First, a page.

Commonly, fans look to home/road splits for Colorado players, with the idea that their performance on the road is what should be expected if the player changed teams. This level of analysis hasn't been reliable though, likely in part to the short-term sickness people experience when they go from a high-altitude environment to a lower-altitude one.

If the team were to acquire a reliever, it would be optimal for him to be left-handed, like McGee. The team has two left-handers in the pen already, but one of them, Tyler Lyons, is used primarily as a long-reliever, and Matheny hasn't trusted him in close situations. The other,  Kevin Siegrist, has been strong at times, but exhibits a rare reverse platoon split acknowledged by Joe over the off-season. That reverse split has continued this season as he currently sports a 19.8% K-BB% against RHH and a 15.4% mark against LHH. Kevin's also in the middle of a down year, with his overall FIP up from 2.91 FIP in 2015 to 4.50 in 2015. Over his career, McGee has been death to lefties, while still posting strong results against righties. That has changed quite a bit in 2016:

You have to keep in mind he's pitching half of his games in a stadium like no other, but those marks against right-handers this year are still really bad. So what's the deal with McGee? Well first off, his fastball velocity is down, though it differs depending on the source. Brooksbaseball.net has him at 95.6 mph in 2015 to 94.2 mph in 2016. Fangraphs' pitch f/x supplied data has him down from 94.4 to 93.5.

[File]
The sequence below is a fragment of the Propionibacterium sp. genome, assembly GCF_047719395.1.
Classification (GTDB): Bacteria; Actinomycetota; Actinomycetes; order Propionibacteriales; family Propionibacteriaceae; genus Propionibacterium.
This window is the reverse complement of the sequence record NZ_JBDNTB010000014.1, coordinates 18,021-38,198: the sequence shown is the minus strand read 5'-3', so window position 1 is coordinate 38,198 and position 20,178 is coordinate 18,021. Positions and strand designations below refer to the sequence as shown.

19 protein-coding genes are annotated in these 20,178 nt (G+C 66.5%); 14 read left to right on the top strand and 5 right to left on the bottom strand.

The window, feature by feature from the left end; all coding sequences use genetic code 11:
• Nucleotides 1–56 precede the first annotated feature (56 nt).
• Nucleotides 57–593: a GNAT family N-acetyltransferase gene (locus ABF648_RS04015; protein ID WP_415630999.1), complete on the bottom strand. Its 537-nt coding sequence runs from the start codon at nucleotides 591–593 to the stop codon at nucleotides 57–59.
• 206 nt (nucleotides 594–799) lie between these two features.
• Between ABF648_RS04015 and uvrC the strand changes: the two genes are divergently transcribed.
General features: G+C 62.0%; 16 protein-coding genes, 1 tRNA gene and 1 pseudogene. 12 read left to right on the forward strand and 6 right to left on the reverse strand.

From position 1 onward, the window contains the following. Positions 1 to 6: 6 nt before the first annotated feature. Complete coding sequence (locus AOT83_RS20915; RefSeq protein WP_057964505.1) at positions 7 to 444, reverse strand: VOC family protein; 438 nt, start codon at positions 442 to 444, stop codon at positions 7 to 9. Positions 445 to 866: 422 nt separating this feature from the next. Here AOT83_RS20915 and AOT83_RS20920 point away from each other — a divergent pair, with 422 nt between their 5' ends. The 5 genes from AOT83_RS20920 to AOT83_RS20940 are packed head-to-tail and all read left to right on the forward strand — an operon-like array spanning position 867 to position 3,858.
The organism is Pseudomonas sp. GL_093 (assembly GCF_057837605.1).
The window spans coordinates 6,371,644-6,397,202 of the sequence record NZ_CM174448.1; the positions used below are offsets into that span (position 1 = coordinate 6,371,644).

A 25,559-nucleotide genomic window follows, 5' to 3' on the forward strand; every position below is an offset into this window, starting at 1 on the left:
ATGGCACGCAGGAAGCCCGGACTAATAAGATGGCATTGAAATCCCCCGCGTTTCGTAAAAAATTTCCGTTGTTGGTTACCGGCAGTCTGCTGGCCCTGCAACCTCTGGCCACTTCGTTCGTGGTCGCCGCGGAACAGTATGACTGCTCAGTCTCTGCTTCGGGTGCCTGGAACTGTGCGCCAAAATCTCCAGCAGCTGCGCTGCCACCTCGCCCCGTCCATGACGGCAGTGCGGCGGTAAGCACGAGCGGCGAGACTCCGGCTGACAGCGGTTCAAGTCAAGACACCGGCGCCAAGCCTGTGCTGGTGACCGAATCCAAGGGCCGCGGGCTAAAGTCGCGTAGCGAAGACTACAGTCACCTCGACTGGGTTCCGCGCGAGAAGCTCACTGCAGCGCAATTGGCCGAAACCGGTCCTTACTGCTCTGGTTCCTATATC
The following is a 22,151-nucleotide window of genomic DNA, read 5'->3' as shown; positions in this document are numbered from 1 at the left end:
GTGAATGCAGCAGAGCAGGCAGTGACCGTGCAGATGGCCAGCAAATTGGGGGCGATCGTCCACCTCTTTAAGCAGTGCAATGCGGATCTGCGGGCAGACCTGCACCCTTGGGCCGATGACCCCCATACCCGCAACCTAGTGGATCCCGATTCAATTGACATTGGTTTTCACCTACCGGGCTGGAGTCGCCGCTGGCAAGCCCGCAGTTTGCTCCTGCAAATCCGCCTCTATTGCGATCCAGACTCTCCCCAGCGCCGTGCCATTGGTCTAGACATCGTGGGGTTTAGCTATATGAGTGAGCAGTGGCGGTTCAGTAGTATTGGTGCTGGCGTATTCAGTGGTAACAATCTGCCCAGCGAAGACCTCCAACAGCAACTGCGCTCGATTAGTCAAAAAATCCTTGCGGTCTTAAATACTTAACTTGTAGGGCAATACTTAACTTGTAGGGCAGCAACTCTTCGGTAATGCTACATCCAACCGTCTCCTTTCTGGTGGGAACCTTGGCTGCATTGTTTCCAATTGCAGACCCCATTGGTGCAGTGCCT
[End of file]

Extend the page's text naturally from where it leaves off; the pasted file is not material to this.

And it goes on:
How big of a deal is that? Well, it's definitely not good any time a pitcher experiences lower velocity. Looking at his fastball velocity by month, his velocity declined from 2014 to 2015 as well, and tailed off in late 2015. Maybe this a continuation of a trend of fastball velocity decline, maybe he's trying to pace himself through a full season better. It's certainly troubling though, and will require watching.

There also seems to be a problem with the curve ball.

It's lost a tick of velocity, and a little more than two and a half inches of drop. He's throwing it more often, likely because of the velocity loss on the fastball. There are numerous things that could be causing the decrease in whiffs per swing and grounders: the curve is worse in terms of velocity and both types of movement. He's throwing it more often, so hitters get more looks at it. The decline in fastball velocity means hitters are a little less geared up for the fastball, making it easier to wait on the curve.